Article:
USMC 20150417_135018Marines Memorial – This one is located just off of Arlington Cemetery, so it was quite a walk but completely worth it. On the surface it might just be one large monument of a few brave men, but the honor it conveys really makes it worth the time to see. I left thinking that we aren’t nearly thankful enough for our freedom.

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The White House – Our little Malachi has been looking forward to seeing the White House for so long, and even though we didn’t get to go inside for a tour, he wanted to know if he needed to wear a coat and tie in case the President came out. What a great reflection of respect for our nation’s leadership. He didn’t wear the coat and tie, mainly because he didn’t have one, and the President didn’t come out, but we were evacuated due to a threat, so at least we got a little close to something exciting, right?

 

20150420_215829The Capitol Building – We had too much on the agenda this time to schedule a tour, but thanks to our gracious driving tour guide (aka. Daddy/Matthew) we were able to see the Capitol Building at night. I can’t wait until they get finished with the remodel and remove all of the scaffolding!

 

 

20150416_143828Korean War Memorial – Matthew’s grandfather served as a Marine in the Korean Conflict and was awarded the bronze star, so this memorial meant a lot to us. It wasn’t a big memorial, but with the statues of the troops in their gear, it was very meaningful.

 

 20150416_145040Vietnam War Memorial – Here we were able to see a family receive an etching of their relative’s name from the wall. It left me with the impression that far too often we look at the thousands of names on a memorial like this and neglect to realize that each one was one person – one human – one life, and each one left behind a family. Sobering.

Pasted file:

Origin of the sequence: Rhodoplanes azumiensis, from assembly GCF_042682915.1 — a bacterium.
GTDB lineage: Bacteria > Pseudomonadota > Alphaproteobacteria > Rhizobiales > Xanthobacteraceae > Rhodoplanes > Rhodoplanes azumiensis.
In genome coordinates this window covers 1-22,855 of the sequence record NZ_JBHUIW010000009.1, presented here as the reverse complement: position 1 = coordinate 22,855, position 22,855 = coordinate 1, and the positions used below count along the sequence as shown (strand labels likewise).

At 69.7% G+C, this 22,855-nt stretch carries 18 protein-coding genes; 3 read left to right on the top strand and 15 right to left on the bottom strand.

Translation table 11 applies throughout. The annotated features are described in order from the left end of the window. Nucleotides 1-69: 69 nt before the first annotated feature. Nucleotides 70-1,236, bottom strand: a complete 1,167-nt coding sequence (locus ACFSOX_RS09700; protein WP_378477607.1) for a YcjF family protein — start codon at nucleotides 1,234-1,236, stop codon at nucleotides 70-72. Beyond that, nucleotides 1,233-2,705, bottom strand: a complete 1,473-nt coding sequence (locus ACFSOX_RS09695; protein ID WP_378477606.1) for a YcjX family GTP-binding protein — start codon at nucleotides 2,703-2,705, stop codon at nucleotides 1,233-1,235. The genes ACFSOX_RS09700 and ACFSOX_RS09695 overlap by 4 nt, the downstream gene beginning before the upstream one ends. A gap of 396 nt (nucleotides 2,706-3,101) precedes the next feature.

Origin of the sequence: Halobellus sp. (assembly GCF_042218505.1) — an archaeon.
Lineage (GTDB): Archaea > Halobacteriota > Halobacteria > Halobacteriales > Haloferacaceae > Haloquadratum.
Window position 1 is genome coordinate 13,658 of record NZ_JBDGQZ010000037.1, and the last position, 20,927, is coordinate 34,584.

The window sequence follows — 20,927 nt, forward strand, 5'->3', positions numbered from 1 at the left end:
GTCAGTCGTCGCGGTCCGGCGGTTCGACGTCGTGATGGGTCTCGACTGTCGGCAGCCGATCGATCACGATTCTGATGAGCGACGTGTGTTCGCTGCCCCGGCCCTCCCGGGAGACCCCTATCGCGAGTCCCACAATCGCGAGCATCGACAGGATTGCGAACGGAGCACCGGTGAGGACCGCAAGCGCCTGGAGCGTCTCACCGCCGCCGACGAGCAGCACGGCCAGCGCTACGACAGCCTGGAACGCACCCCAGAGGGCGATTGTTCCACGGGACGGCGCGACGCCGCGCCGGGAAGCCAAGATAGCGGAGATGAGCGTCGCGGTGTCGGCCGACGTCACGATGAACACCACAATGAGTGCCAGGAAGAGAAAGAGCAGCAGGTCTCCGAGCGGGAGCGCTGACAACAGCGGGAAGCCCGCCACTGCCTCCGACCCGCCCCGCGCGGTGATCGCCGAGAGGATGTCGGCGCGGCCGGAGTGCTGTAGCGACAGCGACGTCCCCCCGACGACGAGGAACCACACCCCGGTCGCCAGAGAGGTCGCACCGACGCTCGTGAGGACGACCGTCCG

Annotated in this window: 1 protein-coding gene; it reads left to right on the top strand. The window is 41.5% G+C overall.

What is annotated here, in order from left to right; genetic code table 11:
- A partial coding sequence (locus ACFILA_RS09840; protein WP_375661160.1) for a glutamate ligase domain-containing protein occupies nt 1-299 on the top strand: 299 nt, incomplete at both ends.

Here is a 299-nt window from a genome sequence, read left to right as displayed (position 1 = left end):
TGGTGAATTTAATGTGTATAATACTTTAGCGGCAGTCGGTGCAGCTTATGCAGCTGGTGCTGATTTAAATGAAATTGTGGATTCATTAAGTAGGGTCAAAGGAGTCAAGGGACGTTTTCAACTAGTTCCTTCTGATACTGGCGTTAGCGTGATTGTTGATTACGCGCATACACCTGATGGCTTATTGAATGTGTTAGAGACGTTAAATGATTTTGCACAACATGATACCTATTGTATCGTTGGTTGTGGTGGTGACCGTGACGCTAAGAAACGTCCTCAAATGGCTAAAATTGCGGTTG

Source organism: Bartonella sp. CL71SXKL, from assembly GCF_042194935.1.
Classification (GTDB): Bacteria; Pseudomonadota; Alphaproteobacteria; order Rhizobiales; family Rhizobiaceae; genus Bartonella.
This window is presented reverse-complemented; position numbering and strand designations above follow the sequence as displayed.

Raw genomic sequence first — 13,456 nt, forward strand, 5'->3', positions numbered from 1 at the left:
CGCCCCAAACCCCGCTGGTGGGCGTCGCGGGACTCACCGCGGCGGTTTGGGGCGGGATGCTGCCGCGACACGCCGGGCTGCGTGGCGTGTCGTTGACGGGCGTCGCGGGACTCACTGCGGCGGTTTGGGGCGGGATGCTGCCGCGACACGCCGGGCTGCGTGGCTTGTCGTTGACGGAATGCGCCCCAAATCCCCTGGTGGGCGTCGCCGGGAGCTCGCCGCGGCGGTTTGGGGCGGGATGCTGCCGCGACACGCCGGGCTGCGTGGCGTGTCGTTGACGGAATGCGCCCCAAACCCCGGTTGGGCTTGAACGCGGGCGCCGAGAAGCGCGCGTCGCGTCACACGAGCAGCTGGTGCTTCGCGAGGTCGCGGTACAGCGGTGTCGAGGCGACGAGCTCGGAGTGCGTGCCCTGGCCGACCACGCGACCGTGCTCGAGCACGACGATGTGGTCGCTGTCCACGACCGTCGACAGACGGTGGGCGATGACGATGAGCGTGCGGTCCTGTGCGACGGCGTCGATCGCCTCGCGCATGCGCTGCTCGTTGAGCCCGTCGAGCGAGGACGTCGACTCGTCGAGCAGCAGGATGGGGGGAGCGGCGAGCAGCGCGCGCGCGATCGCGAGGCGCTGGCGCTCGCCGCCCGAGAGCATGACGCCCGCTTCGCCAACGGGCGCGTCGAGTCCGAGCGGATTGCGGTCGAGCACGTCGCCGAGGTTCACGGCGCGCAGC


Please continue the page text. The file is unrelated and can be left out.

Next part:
IMG_20150416_211400World War II Memorial – Built in 2004, this is one of the newer memorials, and it is truly impressive. It’s amazing how reading about a war and seeing a memorial built in honor of those who fought in it can be so different and can bring such a different revelation of truth to one’s soul. I could even see the new revelation on the faces of our little guys.

 Navy Memorial – With numerous stone sculptures set in picture form, this one was really more like a work of art than a memorial. Simply beautiful. 

Presidential Park – Unfortunately, renovations are under way in Presidential Park, so it wasn’t much to see this week. We’ll have to go back next time. 

National Art Garden – This wasn’t really on our list of attractions to visit, but we happened upon it and found it completely charming. The extra large works of art were pretty impressive, and we especially liked the optical illusion house that moved with you – so creepy!

 

Museums: (free admission to all)

IMG_20150417_165456Smithsonian National Air and Space Museum – Our little guys absolutely loved this museum. The space shuttles, astronaut suits, airplanes, and missiles were so large and numerous that it was like our eyes weren’t big enough to take it all in. There was even an entire room devoted to the Wright Brothers plane! And they had a paper airplane-flying contest for the kids! I had heard that the Smithsonian museums were really more than you could do in a day, and after visiting this one as our first, I have to agree. There is just so much to read and see and do that our brains went into overload pretty quickly and we just started walking around silently in amazement.

 

 

20150419_124503Smithsonian National Museum of Natural History – This was my favorite Smithsonian, mainly because of the giant ocean exhibits and the animals (stuffed, of course). Unfortunately, though, we ventured to this one on a Sunday, thinking it would mean smaller crowds, but actually the crowds were the worst we saw all week! We didn’t even come close to seeing everything, so we’ll have to come back for sure.